O n Game of Thrones, playboy dwarf Tyrion Lannister is tortured by his father’s rejections. On Breaking Bad, chemistry teacher Walter White is tortured by the idea that he isn’t the kind of father he should be. In Star Wars: The Force Awakens, the torture goes both ways—a son resents a father, and a father is vexed by his inability to bridge the divide.
Back to Shakespearean times—heck, back to biblical ones—relationships between fathers and sons have gotten major play in storytelling. And for good reason: the relationship is peculiarly tense. Boilerplate masculine ideals like toughness and self-sufficiency spur men to keep a certain emotional distance from other men—an impulse directly at odds with the closeness of a typical parent-child relationship. Expectations and feelings unmet and unexpressed turn to disappointments and grudges, which fester and grow and become influential beyond all reasonable proportion. And by the time men might be ready to let their guards down—having proved or become settled enough in their own lives to embrace less combative approaches to living—their sons have built up similar defenses of their own.
That’s more or less the point in Benjamin Scheuer’s life when The Lion, Scheuer’s enthralling musical autobiography and unique take on father-son relationships, really takes off. Playing at Long Wharf, the one-man show, directed here by Sean Daniels, starts innocently, sweetly, nostalgically, and by the end of the first song—a quick-fire folk tune, expertly finger-picked from an acoustic guitar and beautifully sung into a large-diaphragm mic—we understand that young Scheuer’s father has a soft side. Dad’s a folk guitarist who made his son a toy banjo with rubber band strings, a red necktie strap and a cookie tin-top body so they could “play” together. And when his boy outgrew it, wanting “strings of steel and something new and something real,” Dad obliged, then taught his son his first chords.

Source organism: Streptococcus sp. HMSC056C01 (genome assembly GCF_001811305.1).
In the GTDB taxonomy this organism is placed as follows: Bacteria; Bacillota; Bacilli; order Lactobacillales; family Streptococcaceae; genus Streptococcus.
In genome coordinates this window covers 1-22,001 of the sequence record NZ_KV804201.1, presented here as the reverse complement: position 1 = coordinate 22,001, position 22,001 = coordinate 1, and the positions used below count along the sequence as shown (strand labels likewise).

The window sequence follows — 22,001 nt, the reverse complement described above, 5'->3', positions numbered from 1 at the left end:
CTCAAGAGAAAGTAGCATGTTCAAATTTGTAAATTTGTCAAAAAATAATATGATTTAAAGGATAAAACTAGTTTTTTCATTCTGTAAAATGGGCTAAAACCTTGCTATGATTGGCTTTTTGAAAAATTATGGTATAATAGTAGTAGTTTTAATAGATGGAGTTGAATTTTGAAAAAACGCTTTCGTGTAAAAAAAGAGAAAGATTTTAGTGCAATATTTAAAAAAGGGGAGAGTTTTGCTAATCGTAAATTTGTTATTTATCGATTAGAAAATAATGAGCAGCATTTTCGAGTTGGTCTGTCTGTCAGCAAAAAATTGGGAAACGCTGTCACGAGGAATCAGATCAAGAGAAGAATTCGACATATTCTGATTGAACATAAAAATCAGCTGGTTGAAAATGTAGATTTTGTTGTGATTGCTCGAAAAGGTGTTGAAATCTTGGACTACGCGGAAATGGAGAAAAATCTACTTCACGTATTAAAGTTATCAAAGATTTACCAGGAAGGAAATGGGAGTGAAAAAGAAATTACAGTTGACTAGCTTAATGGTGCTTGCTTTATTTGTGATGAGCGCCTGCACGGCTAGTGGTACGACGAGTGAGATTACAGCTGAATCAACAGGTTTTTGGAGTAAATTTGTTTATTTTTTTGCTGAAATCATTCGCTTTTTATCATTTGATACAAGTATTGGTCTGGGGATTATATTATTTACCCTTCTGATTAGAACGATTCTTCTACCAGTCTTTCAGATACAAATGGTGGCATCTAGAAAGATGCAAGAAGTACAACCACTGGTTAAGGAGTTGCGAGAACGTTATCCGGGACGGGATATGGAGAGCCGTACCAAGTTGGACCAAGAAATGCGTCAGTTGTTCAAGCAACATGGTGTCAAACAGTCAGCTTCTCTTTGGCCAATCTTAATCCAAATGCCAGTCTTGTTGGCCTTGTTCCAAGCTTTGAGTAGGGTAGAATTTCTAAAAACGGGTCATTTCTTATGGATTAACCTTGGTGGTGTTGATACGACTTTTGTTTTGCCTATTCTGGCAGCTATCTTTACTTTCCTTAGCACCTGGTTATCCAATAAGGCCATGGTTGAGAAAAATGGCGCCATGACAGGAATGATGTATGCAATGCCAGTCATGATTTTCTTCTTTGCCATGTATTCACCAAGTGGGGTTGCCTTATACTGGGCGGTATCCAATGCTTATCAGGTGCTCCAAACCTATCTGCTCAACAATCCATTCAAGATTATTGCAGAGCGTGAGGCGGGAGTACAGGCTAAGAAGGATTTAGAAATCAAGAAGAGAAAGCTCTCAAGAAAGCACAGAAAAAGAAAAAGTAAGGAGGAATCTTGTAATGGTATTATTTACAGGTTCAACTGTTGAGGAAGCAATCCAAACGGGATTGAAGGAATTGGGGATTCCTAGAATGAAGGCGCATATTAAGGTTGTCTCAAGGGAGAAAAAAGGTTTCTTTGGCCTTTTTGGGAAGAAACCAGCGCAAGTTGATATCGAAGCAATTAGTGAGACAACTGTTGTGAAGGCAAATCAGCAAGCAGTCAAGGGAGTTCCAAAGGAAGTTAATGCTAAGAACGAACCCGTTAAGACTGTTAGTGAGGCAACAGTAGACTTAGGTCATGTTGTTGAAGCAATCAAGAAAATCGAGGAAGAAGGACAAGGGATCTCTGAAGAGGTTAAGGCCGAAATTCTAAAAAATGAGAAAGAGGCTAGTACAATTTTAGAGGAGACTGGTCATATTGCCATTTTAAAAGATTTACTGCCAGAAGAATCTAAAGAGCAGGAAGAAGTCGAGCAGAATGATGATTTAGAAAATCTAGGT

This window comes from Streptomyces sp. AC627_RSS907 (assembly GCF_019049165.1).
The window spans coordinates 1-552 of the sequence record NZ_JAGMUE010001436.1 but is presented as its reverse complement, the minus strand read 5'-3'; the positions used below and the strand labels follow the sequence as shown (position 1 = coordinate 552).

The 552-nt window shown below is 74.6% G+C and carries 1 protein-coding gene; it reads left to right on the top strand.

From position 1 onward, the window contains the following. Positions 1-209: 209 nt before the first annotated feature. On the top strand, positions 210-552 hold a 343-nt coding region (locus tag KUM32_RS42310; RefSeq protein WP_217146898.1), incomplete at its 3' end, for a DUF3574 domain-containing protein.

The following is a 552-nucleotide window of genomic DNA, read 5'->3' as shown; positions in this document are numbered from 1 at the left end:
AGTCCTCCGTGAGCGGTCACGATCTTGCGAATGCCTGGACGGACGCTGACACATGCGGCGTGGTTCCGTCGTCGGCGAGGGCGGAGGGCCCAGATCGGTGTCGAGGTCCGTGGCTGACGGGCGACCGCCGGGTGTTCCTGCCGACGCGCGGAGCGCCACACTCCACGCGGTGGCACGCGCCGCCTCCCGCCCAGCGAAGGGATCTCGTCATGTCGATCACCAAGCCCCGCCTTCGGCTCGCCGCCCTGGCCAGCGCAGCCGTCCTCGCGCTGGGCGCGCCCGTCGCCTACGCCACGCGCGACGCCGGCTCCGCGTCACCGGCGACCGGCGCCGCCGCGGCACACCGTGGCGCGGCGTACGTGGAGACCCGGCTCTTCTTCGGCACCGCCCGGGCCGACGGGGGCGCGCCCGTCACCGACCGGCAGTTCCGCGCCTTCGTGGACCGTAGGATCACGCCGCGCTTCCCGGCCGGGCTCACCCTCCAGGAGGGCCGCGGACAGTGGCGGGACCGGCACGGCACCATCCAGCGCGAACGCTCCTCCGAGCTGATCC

Even in the tender song that tells us these things, we can detect ominous progressions at odds with the lyrics—notes that foreshadow the layered monologues and songs to follow. We come to know that Scheuer’s father, named Rick, is an admired and imposing man even to those who aren’t his young first-born son—a professional mathematician, with an economics degree from Harvard and a law degree from Columbia. And we learn that Dad has a dark side, breaking Ben’s toys without explanation; storming away when his son asks for a guitar lesson, calling the request “stupid;” and breaking a glass of OJ against a wall during a scolding for an “embarrassment:” a 13-year-old Ben’s C- in math.
Confused and resentful, there’s a lot more of both feelings to come for young, growing Ben, who’s about to have to grow up too fast, and though it’s better not to reveal any more of the plot, how it unfolds is just as important as what unfolds. Performed in Long Wharf’s Stage II theater—a black box with spiffy red-backed seats rising at a steep angle, which means visibility is good even from the back corners—the set is grounded in a wood-planked floor like the kind you might find in a classic music studio. There’s a curved back wall stressed like an old pair of jeans, with a desk and a door along its arc and a stage-wide ring of incandescent lights overhead.
Most vitally, there are six guitars scattered about, their long necks pointing skyward. Across a runtime that’s just under 70 minutes, Scheuer—who’s a genuine ace, at both singing and playing—is constantly switching between them, and between evolving musical styles that enhance the moods and moments of the story, which range from sanguine to melancholy to furious.
It’s hard to imagine what it’s like for Scheuer to relive it all eight times a week. But imagining audiences’ feelings is easy. Suffice it say that even though Scheuer’s story is rather extraordinary, most anyone who’s had or been a father, or had or been a son—so, most anyone at all—won’t just relate to The Lion but will be deeply moved by it. And they’ll get to hear some exceptional music along the way.
The Lion at Long Wharf Theatre
222 Sargent Dr, New Haven (map)
Showtimes through February 7.
Written by Dan Mims. Photograph provided courtesy of Long Wharf Theatre.